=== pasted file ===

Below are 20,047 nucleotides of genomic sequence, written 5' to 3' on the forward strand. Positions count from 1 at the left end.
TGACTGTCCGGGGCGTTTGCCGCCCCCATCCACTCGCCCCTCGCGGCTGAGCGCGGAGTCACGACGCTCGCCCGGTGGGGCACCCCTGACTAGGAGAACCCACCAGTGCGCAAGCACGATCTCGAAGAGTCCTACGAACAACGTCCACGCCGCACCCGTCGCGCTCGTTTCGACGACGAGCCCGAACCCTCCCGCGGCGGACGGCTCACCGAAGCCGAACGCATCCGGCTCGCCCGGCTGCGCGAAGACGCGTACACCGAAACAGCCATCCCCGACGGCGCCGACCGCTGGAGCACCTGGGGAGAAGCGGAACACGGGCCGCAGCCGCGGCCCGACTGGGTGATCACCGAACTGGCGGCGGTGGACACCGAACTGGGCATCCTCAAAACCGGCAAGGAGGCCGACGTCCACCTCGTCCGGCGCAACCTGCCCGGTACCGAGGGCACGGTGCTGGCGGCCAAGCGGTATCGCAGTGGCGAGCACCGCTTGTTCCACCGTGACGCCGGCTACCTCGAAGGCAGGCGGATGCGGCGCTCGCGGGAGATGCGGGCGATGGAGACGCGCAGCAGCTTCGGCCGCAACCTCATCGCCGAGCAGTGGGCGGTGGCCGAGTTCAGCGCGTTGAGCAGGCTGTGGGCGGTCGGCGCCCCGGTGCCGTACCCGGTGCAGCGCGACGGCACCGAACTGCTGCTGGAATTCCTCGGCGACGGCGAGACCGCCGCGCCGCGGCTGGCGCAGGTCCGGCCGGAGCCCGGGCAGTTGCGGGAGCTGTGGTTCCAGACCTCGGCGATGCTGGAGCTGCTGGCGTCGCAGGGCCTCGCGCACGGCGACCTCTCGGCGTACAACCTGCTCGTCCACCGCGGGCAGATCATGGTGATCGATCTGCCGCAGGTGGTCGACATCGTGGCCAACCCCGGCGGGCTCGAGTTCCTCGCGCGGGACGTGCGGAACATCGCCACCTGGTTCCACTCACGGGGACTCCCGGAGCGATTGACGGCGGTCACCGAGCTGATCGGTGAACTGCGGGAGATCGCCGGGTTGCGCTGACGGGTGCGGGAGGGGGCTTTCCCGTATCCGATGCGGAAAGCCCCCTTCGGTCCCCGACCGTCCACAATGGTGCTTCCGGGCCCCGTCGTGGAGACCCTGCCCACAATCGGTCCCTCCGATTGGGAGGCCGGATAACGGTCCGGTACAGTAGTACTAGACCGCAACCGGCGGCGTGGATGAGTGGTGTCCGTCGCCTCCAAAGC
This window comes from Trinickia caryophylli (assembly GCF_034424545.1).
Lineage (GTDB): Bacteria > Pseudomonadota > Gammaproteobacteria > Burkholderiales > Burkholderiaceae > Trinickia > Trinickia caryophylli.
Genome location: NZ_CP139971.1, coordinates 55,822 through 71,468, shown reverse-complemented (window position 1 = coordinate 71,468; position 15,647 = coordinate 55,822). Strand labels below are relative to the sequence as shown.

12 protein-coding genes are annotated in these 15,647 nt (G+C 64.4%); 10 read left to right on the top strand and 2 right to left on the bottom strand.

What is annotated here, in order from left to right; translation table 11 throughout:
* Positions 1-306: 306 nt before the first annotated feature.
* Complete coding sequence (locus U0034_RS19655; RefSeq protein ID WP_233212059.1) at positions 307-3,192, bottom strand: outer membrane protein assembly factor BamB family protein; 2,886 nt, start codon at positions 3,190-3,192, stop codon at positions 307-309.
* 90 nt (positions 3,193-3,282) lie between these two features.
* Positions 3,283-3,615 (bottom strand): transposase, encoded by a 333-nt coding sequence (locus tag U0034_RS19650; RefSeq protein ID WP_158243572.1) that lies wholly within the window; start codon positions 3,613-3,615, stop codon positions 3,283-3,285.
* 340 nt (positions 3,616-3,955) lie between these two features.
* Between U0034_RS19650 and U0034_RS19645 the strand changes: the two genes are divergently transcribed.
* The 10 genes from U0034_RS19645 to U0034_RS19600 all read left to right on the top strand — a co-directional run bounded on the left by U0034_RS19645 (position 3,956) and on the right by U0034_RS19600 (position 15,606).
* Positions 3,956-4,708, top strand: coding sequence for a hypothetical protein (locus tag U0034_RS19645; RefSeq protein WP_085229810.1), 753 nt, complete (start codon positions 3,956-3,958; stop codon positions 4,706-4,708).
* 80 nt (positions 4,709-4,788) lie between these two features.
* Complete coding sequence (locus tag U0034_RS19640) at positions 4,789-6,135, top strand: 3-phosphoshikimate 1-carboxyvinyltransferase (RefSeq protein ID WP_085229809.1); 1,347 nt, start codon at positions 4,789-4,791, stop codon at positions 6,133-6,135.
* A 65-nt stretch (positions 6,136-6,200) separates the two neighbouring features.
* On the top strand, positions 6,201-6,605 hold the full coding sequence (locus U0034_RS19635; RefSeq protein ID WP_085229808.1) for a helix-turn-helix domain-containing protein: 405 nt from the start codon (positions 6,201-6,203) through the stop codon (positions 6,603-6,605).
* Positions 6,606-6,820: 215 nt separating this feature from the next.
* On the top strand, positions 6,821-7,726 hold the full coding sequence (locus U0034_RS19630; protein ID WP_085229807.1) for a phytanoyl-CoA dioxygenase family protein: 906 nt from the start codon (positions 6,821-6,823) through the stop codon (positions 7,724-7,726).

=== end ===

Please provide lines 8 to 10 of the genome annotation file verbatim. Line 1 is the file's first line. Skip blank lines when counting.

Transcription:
* Positions 1-306: 306 nt before the first annotated feature.
* Complete coding sequence (locus U0034_RS19655; RefSeq protein ID WP_233212059.1) at positions 307-3,192, bottom strand: outer membrane protein assembly factor BamB family protein; 2,886 nt, start codon at positions 3,190-3,192, stop codon at positions 307-309.
* 90 nt (positions 3,193-3,282) lie between these two features.